The podium will be a mix of commercial and residential space. The exact amount of each is to be determined. Agents for the developer spoke at length about the uncertainties of commercial retail and office demand post-COVID.
The proposal includes what is described as an extension to King William Street.
Prior to COVID the agents say the proposal included restaurant patios between the new development and Jackson Square. The land will be private, and not legally a public sidewalk, and function has a right-of-way connecting James Street to the roof of Jackson Square. The sidewalk would slowly slope to reach the elevation of the Jackson Square roof.
With COVID, the agents say the developer is looking at live-work units along this realm as a possibility.
The agents discussed urban design architectural elements which they state will pay homage to Hamilton’s “landmarks and significant features” including the Skyway Bridge, Chedoke Falls, the old and current city halls, a total of 15 places.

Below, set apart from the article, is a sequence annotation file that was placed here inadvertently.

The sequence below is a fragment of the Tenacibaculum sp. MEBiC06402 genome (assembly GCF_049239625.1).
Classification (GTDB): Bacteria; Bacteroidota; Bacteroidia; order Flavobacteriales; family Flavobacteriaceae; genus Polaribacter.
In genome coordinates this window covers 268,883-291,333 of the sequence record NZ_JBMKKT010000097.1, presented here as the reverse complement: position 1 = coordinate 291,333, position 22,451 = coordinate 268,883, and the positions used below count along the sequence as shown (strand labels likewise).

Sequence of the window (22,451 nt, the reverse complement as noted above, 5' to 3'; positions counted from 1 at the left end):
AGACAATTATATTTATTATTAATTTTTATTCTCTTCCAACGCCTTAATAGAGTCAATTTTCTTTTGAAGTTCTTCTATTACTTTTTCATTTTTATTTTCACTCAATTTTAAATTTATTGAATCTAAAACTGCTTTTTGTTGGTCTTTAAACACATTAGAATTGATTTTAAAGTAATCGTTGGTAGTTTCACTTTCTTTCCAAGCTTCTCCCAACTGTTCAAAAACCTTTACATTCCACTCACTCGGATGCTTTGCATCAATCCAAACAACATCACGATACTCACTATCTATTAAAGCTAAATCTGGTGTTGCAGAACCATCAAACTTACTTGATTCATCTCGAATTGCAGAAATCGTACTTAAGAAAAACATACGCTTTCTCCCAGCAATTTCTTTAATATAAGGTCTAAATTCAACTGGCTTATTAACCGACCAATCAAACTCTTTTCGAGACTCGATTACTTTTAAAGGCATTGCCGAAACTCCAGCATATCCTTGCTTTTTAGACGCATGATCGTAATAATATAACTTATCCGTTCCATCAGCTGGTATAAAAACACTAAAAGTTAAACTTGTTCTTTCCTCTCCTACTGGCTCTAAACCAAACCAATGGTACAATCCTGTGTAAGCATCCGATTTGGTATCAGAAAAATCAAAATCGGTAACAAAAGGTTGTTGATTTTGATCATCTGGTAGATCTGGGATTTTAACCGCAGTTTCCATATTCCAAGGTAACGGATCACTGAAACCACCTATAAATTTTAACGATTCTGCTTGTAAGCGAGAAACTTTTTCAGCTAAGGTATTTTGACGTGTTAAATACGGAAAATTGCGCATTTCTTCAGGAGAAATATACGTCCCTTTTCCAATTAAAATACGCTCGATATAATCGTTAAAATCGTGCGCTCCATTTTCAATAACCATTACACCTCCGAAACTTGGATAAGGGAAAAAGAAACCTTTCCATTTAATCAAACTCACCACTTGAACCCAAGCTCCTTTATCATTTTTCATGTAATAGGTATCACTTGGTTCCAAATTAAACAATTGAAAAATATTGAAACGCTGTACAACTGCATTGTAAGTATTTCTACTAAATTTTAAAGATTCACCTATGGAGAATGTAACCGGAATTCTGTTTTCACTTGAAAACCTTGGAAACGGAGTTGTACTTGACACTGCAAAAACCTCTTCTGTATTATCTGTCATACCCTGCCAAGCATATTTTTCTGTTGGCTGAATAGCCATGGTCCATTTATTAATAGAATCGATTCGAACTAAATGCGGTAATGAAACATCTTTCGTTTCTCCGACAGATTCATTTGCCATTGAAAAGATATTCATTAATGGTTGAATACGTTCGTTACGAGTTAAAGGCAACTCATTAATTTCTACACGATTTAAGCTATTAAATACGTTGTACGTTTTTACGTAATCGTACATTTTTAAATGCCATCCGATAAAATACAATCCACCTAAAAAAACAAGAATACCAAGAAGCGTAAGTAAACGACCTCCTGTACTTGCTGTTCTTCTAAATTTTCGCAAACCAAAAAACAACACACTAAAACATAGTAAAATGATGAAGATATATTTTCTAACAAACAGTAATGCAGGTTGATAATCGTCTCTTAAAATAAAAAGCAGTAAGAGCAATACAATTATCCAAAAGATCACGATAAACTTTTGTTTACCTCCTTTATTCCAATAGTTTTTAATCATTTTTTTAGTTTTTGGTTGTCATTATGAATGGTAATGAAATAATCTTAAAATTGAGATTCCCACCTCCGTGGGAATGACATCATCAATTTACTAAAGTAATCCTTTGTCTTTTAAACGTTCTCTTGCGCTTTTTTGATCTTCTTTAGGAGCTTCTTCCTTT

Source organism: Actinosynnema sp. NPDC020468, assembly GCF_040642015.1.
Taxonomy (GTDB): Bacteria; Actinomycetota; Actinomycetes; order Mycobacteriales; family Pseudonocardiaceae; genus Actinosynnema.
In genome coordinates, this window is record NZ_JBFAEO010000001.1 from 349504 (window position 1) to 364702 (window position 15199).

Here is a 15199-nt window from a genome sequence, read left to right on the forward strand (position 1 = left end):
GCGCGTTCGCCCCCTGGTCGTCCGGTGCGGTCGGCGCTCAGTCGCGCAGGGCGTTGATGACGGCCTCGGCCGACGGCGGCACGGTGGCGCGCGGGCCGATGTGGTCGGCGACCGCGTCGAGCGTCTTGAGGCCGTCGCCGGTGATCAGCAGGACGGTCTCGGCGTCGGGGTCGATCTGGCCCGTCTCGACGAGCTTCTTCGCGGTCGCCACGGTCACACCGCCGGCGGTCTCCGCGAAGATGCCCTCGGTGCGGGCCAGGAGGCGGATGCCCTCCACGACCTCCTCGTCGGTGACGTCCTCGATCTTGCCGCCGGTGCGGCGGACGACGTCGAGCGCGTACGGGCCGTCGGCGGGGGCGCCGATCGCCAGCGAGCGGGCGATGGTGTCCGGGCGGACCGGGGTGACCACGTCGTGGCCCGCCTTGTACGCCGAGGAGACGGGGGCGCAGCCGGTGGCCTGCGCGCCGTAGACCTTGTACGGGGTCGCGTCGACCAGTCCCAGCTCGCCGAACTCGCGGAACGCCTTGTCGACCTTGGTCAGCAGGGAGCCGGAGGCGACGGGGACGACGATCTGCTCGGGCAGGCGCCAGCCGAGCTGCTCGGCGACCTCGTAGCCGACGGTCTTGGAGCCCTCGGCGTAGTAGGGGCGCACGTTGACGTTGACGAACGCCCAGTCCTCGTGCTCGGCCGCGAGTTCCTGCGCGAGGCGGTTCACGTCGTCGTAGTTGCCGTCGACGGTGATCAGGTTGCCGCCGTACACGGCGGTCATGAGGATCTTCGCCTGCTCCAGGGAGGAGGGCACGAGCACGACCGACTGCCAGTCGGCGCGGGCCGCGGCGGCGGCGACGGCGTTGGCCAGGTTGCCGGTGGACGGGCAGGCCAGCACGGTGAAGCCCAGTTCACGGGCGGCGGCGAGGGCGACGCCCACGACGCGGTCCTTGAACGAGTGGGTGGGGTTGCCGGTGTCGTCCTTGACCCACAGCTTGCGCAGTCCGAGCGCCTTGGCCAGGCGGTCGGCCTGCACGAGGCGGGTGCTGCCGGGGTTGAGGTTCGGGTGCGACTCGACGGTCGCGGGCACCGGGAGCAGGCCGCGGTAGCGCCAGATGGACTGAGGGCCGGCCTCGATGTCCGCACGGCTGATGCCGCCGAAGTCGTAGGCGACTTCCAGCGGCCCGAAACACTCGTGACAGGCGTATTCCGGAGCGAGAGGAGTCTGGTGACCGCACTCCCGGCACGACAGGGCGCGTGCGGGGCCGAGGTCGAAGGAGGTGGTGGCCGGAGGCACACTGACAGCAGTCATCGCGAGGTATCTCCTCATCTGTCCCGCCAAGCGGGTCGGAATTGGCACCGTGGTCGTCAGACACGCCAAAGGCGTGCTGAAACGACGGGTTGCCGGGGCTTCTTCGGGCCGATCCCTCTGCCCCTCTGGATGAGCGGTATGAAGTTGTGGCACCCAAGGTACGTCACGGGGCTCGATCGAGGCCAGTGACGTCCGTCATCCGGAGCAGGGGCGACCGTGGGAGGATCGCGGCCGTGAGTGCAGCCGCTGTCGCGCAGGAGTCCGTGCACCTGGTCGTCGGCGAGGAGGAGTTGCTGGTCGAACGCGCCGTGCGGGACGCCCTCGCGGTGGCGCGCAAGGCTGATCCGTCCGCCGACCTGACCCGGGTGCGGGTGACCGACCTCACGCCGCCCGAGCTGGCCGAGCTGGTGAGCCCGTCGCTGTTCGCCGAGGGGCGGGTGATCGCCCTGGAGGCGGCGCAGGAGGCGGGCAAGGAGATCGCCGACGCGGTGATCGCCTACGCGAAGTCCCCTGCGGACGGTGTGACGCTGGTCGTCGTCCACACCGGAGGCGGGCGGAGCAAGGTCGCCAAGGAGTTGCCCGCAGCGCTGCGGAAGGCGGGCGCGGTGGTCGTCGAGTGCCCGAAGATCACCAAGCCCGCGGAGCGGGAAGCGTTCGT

Overall DPR members comments were mixed.
There were many positive statements regarding the intent of the plan.
Critiques were expressed about them bulk of the podium and the ground mass of the building. Multiple members stated they are concerned it will not interact well with the existing character of James Street North – especially the heritage buildings across the road on the east side of the street.
These members stated the area needs an urban design study looking at the overall mega block which also houses Jackson Square and Copps Coliseum.
Many members were critical of the proposal for rushing to be submit prior to the July 1st development charges increase.
“You really haven’t hit any of the marks”, stated DRP panel member architect Colin Berman. “I recommend going back to the drawing board”